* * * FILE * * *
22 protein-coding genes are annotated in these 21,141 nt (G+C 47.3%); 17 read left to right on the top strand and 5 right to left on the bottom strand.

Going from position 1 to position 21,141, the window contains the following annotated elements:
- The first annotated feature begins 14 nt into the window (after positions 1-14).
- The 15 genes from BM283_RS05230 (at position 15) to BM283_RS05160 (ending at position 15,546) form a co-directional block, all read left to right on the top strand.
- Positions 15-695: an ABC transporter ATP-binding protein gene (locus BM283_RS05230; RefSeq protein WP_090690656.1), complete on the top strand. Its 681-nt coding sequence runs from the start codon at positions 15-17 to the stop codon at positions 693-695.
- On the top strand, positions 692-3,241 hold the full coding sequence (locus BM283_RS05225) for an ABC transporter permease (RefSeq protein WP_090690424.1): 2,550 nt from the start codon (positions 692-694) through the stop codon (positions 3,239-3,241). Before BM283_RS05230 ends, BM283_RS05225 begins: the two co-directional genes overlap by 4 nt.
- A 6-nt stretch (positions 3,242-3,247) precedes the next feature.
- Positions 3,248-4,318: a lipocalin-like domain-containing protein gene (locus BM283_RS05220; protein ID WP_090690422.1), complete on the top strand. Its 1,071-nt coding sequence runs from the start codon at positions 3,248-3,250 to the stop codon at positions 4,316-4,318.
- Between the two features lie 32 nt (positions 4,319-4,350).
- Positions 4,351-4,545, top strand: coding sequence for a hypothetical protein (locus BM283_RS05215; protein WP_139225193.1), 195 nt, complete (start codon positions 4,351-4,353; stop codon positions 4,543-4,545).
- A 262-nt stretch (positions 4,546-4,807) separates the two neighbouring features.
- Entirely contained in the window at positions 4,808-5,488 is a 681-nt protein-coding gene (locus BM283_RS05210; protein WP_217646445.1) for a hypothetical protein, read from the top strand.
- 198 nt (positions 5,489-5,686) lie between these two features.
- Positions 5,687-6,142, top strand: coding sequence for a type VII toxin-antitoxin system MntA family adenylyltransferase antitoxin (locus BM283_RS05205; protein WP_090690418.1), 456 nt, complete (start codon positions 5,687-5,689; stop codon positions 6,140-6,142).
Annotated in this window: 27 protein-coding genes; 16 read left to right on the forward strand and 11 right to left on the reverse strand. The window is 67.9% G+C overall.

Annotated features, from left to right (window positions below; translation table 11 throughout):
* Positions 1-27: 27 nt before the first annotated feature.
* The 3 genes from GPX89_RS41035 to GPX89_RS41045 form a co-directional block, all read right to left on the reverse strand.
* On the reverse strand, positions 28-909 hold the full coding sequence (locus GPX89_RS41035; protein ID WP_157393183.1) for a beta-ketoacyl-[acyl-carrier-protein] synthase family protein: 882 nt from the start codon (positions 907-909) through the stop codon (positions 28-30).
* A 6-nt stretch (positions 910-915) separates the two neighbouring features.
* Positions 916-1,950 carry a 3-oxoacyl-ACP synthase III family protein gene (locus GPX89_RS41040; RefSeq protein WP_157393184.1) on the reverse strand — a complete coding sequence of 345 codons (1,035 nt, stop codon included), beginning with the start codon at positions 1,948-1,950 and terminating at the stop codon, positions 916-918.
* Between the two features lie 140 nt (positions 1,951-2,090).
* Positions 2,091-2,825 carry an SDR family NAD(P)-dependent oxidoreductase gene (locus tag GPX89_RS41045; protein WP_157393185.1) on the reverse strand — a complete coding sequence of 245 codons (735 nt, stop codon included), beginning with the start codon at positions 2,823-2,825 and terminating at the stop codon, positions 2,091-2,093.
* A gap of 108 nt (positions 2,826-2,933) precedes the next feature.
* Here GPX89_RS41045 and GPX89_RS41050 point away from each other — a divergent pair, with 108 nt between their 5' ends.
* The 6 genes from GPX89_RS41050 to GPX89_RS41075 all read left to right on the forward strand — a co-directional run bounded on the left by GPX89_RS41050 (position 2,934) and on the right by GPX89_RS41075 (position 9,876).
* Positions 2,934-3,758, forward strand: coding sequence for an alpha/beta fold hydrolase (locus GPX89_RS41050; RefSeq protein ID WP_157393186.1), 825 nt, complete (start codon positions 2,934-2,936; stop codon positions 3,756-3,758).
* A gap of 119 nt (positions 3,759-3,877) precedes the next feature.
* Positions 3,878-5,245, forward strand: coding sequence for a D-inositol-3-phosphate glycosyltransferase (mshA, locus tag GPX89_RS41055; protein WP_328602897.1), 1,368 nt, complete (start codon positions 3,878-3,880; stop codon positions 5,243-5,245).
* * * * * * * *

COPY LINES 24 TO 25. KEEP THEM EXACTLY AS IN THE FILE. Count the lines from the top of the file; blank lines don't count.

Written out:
* A gap of 108 nt (positions 2,826-2,933) precedes the next feature.
* Here GPX89_RS41045 and GPX89_RS41050 point away from each other — a divergent pair, with 108 nt between their 5' ends.